No question has been raised about the reasonableness of the location of the Sarita checkpoint.
The dissenting opinion further warns:
"Every American citizen of Mexican ancestry and every Mexican alien lawfully in this country must know after today's decision that he travels the fixed checkpoint highways at [his] risk . . . ." Post, at 572.
For the reason stated in n. 16, supra, this concern is misplaced. Moreover, upon a proper showing, courts would not be powerless to prevent the misuse of checkpoints to harass those of Mexican ancestry.
"[Mexican ancestry] alone would justify neither a reasonable belief that they were aliens, nor a reasonable belief that the car concealed other aliens who were illegally in the country. Large numbers of native-born and naturalized citizens have the physical characteristics identified with Mexican ancestry, and even in the border area a relatively small proportion of them are aliens. The likelihood that any given person of Mexican ancestry is an alien is high enough to make Mexican appearance a relevant factor, but standing alone it does not justify stopping all Mexican-Americans to ask if they are aliens." 422 U. S., at 886-887 (footnote omitted).
Today we are told that secondary referrals may be based on criteria that would not sustain a roving-patrol stop, and specifically that such referrals may be based largely on Mexican ancestry. Ante, at 563. Even if the difference between Brignoni-Ponce and this decision is only a matter of degree, we are not told what justifies the different treatment of Mexican appearance or why greater emphasis is permitted in the less demanding circumstances of a checkpoint. That law in this country should tolerate use of one's ancestry as probative of possible criminal conduct is repugnant under any circumstances.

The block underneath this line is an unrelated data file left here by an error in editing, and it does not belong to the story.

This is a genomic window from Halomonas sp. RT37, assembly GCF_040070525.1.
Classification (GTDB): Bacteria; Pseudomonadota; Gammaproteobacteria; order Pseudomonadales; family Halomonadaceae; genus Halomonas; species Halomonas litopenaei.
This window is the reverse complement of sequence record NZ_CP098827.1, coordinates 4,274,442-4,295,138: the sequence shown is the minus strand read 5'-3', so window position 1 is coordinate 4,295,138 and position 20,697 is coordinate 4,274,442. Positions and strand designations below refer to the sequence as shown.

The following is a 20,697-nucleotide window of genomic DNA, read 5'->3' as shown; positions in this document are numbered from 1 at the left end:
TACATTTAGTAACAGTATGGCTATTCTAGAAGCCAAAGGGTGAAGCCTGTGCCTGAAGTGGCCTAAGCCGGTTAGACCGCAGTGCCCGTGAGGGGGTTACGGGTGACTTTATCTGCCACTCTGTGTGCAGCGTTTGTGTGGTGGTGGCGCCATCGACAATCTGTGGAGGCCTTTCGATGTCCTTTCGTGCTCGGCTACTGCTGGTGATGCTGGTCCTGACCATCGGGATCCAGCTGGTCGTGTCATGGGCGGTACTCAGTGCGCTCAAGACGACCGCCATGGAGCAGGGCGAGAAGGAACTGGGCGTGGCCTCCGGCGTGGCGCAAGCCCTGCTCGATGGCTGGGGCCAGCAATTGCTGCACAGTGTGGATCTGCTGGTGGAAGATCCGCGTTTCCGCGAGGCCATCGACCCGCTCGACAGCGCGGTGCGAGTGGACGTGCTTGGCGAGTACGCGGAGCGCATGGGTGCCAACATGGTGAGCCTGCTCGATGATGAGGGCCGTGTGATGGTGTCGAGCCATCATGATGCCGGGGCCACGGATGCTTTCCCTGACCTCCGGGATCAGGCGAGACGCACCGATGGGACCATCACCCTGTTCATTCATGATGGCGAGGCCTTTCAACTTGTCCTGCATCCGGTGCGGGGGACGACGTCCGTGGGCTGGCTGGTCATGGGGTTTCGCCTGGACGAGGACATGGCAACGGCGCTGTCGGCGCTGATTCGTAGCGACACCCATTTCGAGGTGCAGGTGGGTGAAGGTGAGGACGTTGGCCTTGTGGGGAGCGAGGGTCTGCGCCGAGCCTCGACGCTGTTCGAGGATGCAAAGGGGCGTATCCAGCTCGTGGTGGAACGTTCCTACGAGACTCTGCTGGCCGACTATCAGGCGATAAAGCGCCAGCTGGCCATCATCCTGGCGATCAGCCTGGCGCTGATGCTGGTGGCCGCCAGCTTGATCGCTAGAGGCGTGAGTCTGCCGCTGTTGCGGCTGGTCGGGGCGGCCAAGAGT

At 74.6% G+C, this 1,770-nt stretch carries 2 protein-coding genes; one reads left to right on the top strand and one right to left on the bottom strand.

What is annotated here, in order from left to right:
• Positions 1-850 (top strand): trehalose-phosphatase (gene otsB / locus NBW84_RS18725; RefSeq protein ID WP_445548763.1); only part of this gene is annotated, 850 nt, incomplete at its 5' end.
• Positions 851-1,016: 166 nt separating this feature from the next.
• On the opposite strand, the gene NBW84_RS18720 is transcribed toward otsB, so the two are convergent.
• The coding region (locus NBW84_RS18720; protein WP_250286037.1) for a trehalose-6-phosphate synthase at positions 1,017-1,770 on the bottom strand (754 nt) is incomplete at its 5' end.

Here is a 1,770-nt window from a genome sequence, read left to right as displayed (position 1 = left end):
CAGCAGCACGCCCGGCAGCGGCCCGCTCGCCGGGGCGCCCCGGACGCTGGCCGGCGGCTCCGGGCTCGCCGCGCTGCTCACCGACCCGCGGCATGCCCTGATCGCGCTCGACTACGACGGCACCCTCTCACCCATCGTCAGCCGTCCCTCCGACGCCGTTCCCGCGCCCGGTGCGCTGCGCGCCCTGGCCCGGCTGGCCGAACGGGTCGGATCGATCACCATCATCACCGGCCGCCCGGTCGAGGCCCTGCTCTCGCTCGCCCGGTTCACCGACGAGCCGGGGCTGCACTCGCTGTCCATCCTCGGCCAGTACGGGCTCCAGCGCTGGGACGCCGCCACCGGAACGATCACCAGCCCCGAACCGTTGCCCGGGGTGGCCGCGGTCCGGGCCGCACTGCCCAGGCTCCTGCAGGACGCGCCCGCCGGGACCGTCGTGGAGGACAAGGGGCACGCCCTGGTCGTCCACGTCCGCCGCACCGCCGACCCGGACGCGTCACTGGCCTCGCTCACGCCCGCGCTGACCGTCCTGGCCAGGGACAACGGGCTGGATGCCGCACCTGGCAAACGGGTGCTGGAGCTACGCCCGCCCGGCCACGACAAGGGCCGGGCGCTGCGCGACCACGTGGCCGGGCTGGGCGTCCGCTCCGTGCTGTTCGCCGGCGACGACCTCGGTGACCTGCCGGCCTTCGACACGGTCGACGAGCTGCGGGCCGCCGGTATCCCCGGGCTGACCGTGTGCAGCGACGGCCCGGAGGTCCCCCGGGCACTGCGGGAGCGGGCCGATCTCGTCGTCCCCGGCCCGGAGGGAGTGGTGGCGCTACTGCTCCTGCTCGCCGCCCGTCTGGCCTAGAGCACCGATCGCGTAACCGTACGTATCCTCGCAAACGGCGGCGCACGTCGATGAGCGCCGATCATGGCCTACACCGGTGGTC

Even if good faith is assumed, the affront to the dignity of American citizens of Mexican ancestry and Mexican aliens lawfully within the country is in no way diminished. The fact still remains that people of Mexican ancestry are targeted for examination at checkpoints and that the burden of checkpoint intrusions will lie heaviest on them. That, as the Court observes, ante, at 563 n. 16, "[l]ess than 1% of the motorists passing the checkpoint are stopped for questioning," whereas approximately 16% of the population of California is Spanish-speaking or of Spanish surname, has little bearing on this point—or, for that matter, on the integrity of Border Patrol practices. There is no indication how many of the 16% have physical and grooming characteristics identifiable as Mexican. There is no indication what portion of the motoring public in California is of Spanish or Mexican ancestry. Given the socioeconomic status of this portion, it is likely that the figure is significantly less than 16%. Neither is there any indication that those of Mexican ancestry are not subjected to lengthier initial stops than others, even if they are not secondarily detained. Finally, there is no indication of the ancestral makeup of the 1% who are referred for secondary detention. If, as is quite likely the case, it is overwhelmingly Mexican, the sense of discrimination which will be felt is only enhanced.